THE NIGHT BEFORE…
What was the agonizing of Gethsemané? Was it a cosmic fight between evil and good? Was it the place of ultimate intercession for the lost? I suppose we can ascribe many different purposes from out of the Garden of Gethsemané. I went into my prayer closet this morning with no specific agenda…just to sit with Him. A cry came from my heart…from the deeps. Deep calling unto deep.
This was my prayer:
“Oh my God, save me from unreality. Save me from superfluity, save me from idle words spoken or written. Save me from a religious spirit that boldly proclaims things, but I lack the power. Save me from thinking I am strong. Save me from thinking I can stand. Save me from myself. Save me from thinking I am strong! Save me from deception. Save me! Hear my prayer when I cry unto you with my voice, have mercy also upon me, answer my prayer! Save me Father, I am weak!”
This was born out of the knowledge of the hour we are in. I have not stopped agonizing in spirit since three hours ago, and still the tears are coming down my face as I agonize in spirit. I was thinking of the time before us and that sometimes truth is too big for us to take in. Too big and that we somehow are numbed into shock, and therefore in order to cope, we will succumb to agreeing and acknowledging to truth, but not reality. Even though truth is reality, reality is something we have to “step” into for a lack of a better word. I believe such was the case with our Savior when He stepped into the garden of Gethsemané that night…He was stepping into reality. And reality strips you of all pretense and words of grandeur. It causes you to look into a mirror where you no longer can deny what you see or what you are. And I believe that in the Garden that was the reality that our Lord and Savior stepped into. It was an agonizing of another kind where He was crying out to God, His Father, in utter weakness. Baptized in weakness.
This morning Father reminded me of Jacob who were agonizing (agonizing means contesting as well) with the Lord and said he would not let Him go unless He blesses Him and gives him a new name. He too found himself on a rock, just as Jesus, the God of Jacob found himself on a rock in the garden, crying out to His Father that He would not leaven Him until…
Jacob was touched in his hip socket, that very place of strength and from that time on walked with a limp. Wherever he went from there on, he was recognized by that limp. By that particular walk in weakness that somehow God ordained as the transaction for His blessing. As to say, when you enter and walk in weakness, I will bless you and give you a new name. We are told that at the end of the age there will be those servants who will receive His Name upon their foreheads. Once again, I cannot help but see the One who has gone before us. Not in strength, but in weakness. As a lamb led to the slaughter. Not in strength, not in authority, not in courage or any of those things we ascribe to in being a follower of Christ. We are willing to associate with this weakness, but to be baptized in it? Well, that is a whole different story. And yet, when we see Him in the garden, we see a man utterly destitute of all strength, baptized in weakness crying out to His Father to deliver Him. He was not ignorant of what was awaiting Him. He lived in Jerusalem and grew up as a tender plant before the Father, even in Jerusalem. He saw the yearly crucifixions and every time He saw it, Isaiah 53 reverberated in the depths of His being. The cross. The full expression of God’s love for mankind as well as the full expression of God’s wrath on sin. And He chose the weakness of a man, through the Son of Man, to be that expression. He chose vessels of weakness to be the expression of His manifold wisdom and strength. This weakness is often overshadowed by the words “Father, forgive them for they know not what they do!” and we see a strong Christ suffering for mankind. But the reality is that His strength, just like Jacob, was born out of the weakness in which He was agonizing the night before. There the transaction took place of an ultimate kind.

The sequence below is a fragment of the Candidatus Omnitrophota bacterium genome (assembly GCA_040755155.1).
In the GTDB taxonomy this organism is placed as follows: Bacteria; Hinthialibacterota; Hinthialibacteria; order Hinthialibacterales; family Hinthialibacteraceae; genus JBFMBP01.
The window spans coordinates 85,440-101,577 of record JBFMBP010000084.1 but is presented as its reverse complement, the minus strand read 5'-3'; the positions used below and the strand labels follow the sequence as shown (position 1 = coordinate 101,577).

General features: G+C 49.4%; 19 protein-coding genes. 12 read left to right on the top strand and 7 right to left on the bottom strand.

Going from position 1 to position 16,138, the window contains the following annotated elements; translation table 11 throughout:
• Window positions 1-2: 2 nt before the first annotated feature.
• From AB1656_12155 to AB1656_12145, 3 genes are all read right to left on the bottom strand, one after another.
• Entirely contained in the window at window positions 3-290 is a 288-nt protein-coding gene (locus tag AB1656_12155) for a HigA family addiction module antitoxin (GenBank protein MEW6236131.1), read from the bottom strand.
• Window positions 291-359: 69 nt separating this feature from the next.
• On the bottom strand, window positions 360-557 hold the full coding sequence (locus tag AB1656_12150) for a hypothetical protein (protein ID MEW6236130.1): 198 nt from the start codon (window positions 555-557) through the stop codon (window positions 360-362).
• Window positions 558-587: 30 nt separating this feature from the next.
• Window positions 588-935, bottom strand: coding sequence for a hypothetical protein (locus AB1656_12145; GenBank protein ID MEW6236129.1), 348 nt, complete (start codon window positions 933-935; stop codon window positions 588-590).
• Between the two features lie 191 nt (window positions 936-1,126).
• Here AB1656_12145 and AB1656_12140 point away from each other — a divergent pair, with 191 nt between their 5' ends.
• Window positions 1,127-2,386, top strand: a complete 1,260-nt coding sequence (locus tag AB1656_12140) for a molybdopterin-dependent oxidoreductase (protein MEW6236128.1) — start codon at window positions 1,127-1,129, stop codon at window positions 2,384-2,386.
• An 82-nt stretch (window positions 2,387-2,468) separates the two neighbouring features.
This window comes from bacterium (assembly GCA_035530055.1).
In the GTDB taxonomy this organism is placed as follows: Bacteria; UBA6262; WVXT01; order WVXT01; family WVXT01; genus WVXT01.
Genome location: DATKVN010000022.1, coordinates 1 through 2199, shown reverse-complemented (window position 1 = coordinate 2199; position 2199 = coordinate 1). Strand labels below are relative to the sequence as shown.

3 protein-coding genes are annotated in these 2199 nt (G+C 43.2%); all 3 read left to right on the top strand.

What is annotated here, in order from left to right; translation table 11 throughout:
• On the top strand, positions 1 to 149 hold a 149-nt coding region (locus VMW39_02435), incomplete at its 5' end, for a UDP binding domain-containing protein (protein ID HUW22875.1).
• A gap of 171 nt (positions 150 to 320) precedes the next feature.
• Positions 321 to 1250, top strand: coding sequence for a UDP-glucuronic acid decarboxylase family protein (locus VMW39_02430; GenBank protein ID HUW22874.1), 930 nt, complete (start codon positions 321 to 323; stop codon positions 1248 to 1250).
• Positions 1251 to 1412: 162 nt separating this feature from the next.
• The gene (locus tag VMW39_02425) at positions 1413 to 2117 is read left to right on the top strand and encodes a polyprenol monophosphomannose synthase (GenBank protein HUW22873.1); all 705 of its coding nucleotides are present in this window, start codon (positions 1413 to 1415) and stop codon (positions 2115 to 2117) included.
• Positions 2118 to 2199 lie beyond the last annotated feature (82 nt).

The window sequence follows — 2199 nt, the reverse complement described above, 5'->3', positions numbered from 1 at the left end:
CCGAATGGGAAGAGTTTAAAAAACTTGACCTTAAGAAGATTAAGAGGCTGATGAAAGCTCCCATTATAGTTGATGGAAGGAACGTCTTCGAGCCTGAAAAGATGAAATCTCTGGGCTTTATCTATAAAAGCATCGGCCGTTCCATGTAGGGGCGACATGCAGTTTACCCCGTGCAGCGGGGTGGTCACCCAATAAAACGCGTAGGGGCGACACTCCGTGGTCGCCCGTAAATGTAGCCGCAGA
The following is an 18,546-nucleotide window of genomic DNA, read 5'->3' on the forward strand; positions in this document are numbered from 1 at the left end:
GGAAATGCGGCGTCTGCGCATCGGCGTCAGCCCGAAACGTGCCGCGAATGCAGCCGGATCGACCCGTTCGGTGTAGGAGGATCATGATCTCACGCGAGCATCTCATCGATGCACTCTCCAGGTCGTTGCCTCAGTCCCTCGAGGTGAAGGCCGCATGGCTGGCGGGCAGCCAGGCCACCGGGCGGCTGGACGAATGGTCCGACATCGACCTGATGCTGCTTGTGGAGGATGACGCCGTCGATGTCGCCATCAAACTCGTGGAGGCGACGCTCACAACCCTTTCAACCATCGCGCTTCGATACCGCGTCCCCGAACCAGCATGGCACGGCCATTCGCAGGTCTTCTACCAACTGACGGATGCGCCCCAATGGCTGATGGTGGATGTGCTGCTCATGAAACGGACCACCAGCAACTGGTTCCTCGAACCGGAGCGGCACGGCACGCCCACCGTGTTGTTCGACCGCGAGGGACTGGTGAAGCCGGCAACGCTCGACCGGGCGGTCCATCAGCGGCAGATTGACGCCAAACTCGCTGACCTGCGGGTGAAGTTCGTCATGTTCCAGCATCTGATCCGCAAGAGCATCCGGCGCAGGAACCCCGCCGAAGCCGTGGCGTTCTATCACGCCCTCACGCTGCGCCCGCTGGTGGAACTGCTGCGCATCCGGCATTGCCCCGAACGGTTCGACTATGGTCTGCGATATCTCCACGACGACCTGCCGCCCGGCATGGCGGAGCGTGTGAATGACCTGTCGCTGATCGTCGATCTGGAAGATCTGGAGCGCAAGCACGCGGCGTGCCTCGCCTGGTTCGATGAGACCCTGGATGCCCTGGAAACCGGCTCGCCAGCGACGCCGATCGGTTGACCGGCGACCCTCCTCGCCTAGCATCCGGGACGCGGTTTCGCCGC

We desire the baptizing of His Spirit and so we should. But unless we are baptized in weakness, not just a sprinkling of water, but an immersion, how then can we expect that we will be given the Baptism of the Spirit in fire, that is to say in His love and power? For the purpose of this baptism of fire, is no different that the purpose that is was for Christ…to give His life. The truth is that He as a man would not have been able to give His life, unless He allowed the Spirit to draw Him in that garden and immerse Him… immerse Him into death. Into reality.
We are bold in our proclamations in saying that we will die for Christ, just like Peter did. This too was the turning point for Peter…reality. We are all Peters. Will we die for our enemy as He did for us. Will we willingly lay down our own lives, as He said in John 10? He says that no one has greater love than he who lays down his life for his friends. This all speaks of a voluntary act. And the reality is that in the account of the Garden we do not hear of Jesus experiencing a particular baptism of the Spirit to lay His life down. What we do hear is…Nevertheless. That nevertheless is the bridge between His will and His Father’s will. His will was clear…”I would rather this cup pass by Me”. He wasn’t faking it…reality stared Him in the face and in the weakness of man, that is to say the flesh, He said, “Nevertheless”.